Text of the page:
The true nature of "good works" Was perfectly exemplified by the Lord Jesus. All that He did was done in obedience to His Father. He "pleased not himself" (Rom. 15:3), but ever performed the bidding of the One who had sent Him (John 6:38). He could say, "I do always those things that please him" (John 8:29). There were no limits to Christ's subjection to the Father's will: He "became obedient unto death, even the death of the cross" (Phil. 2:8). So too all that He did proceeded from love to the Father and love to His neighbour. Love is the fulfilling of the Law; without love, compliance with the Law is naught but servile subjection, and that cannot be acceptable to Him who is Love. Proof that all Christ's obedience flowed from love is found in His words, "I delight to do thy will, O my God" (Ps. 40:8). So also all that Christ did had in view the glory of the Father: "Father, glorify thy name" (John 12:28) revealed the object constantly before Him.
5. We profit from the Word when we are taught thereby the true source of good works. Unregenerate men are capable of performing works which in a natural and civil sense, though not in the spiritual sense, are good. They may do those things which, externally, as to matter and substance of them, are good, such as reading the Bible, attending the ministry of the Word, giving alms to the poor; yet the mainspring of such actions, their lack of godly motive, renders them as filthy rags in the sight of the thrice holy One. The unregenerate have no power to perform works in a spiritual manner, and therefore it is written, "There is none that doeth good, no, not one" (Rom. 3:12). Nor are they able to: they are "not subject to the law of God, neither indeed can be" (Rom. 8:7). Hence, even the ploughing of the wicked is sin (Prov. 21:4). Nor are believers able to think a good thought or perform a good work of themselves (2 Cor. 3:5): it is God who works in them "both to will and to do of his good pleasure" (Phil. 2:13).
When the Ethiopian can change his skin, and the leopard his spots, then may they also do good that are accustomed to do evil (Jer. 13:23). Men may as soon expect to gather grapes of thorns or figs of thistles, as good fruit to grow upon or good works to be performed by the unregenerate. We have first to be "created in Christ Jesus" (Eph. 2:10), have His Spirit put within us (Gal. 4:6), and His grace implanted in our hearts (Eph. 4: 7; I Cor. 15:10), before there is any capacity for good works. Even then we can do nothing apart from Christ (John 15:5). Often we have a will to do that which is good, yet how to perform it we know not (Rom. 7:18). This drives us to our knees, begging God to make us "perfect in every good work," working in us "that which is well-pleasing in his sight, through Jesus Christ" (Heb. 13:21). Thus we are emptied of self-sufficiency, and brought to realize that all our springs are in God (Ps. 87:7); and thus we discover that we can do all things through Christ strengthening us (Phil. 4:13).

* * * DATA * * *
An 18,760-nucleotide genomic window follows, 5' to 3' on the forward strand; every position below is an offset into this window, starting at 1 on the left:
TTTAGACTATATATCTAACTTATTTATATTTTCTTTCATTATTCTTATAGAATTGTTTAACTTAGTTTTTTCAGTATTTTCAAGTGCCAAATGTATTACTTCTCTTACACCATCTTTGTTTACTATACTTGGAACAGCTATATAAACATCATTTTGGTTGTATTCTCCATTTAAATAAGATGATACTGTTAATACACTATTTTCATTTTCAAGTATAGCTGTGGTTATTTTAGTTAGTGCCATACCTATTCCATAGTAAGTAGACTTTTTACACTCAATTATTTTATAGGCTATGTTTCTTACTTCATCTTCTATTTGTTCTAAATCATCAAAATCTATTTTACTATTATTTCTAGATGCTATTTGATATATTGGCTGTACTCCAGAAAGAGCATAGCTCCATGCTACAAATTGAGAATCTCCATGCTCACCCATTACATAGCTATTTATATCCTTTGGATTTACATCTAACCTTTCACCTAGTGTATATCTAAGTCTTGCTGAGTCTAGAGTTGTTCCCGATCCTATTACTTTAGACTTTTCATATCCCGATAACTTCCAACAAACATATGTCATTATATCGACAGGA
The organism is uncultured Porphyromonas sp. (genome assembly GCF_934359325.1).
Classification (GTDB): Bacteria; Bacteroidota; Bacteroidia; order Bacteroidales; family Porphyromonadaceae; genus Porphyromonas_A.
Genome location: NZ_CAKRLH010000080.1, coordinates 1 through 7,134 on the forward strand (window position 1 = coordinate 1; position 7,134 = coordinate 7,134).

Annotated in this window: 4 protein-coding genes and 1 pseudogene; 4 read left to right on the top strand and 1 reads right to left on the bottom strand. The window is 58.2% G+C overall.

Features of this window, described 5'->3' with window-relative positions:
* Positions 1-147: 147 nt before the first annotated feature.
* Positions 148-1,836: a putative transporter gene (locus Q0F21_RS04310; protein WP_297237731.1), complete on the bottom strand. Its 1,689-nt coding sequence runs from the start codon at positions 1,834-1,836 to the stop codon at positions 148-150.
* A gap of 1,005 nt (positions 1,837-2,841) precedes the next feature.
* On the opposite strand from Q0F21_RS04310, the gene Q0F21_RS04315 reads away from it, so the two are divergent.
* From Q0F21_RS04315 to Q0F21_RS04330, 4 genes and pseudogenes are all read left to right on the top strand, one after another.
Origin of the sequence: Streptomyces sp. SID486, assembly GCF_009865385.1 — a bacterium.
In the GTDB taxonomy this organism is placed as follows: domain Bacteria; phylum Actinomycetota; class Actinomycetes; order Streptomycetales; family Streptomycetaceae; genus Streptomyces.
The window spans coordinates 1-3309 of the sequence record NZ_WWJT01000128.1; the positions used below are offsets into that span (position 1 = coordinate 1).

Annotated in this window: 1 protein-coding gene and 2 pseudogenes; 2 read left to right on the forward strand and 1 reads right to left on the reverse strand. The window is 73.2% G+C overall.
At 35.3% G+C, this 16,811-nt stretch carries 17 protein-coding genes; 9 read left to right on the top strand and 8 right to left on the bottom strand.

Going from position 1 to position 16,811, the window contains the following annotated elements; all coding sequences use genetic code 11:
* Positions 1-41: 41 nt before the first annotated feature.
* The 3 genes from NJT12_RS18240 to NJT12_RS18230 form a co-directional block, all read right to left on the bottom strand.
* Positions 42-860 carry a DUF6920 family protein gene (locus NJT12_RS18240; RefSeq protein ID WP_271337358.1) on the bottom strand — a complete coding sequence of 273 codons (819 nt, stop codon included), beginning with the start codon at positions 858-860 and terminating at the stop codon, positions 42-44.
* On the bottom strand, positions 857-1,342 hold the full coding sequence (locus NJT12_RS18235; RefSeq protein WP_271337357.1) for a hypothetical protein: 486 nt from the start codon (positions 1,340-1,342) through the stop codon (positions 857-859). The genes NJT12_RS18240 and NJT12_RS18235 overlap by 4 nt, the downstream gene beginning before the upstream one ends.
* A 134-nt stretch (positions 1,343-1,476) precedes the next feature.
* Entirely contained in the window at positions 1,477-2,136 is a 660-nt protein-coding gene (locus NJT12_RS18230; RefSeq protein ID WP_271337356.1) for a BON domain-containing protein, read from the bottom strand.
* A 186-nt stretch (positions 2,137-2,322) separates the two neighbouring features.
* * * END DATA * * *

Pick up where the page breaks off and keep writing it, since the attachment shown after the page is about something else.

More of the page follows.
6. We profit from the Word when we are taught thereby the great importance of good works. Condensing as far as possible: "good works" are of great importance because by them God is glorified (Matt. 5:16), by them the mouths of those who speak against us are closed (1 Pet. 2:12), by them we evidence the genuineness of our profession of faith (James 2:13-17). It is highly expedient that we "adorn the doctrine of God our Saviour in all things" (Titus 2:10). Nothing brings more honour to Christ than that those who bear His name are found living constantly (by His enablement) in a Christ-like way and spirit. It was not without reason that the same Spirit who caused the apostle to preface his statement concerning Christ's coming into this world to save sinners with "This is a faithful saying," etc., also moved him to write, "This is a faithful saying. . . that they which have believed in God might be careful to maintain good works" (Titus 3:8). May we indeed be "zealous of good works" (Titus 2:14).
7. We profit from the Word when we are taught thereby the true scope of good works. This is so comprehensive as to include the discharge of our duties in every relationship in which God has placed us. It is interesting and instructive to note the first "good work" (as so described) in Holy Writ, namely, the anointing of the Saviour by Mary of Bethany (Matt. 26:10; Mark 14:6). Indifferent alike to the blame or praise of men, with eyes only for the "chiefest among ten thousand," she lavished upon Him her precious ointment. Another woman, Dorcas (Acts 9:36), is also mentioned as "full of good works"; after worship comes service, glorifying God among men and benefiting others.
"That ye might walk worthy of the Lord unto all pleasing, being fruitful in every good work" (Col. 1:10). The bringing up (not "dragging" up!) of children, lodging (spiritual) strangers, washing the saints" feet (ministering to their temporal comforts) and relieving the afflicted (1 Tim. 5:10) are spoken of as "good works." Unless our reading and study of the Scriptures is making us better soldiers of Jesus Christ, better citizens of the country in which we sojourn, better members of our earthly homes (kinder, gentler, more unselfish), "throughly furnished unto all good works," it is profiting us little or nothing.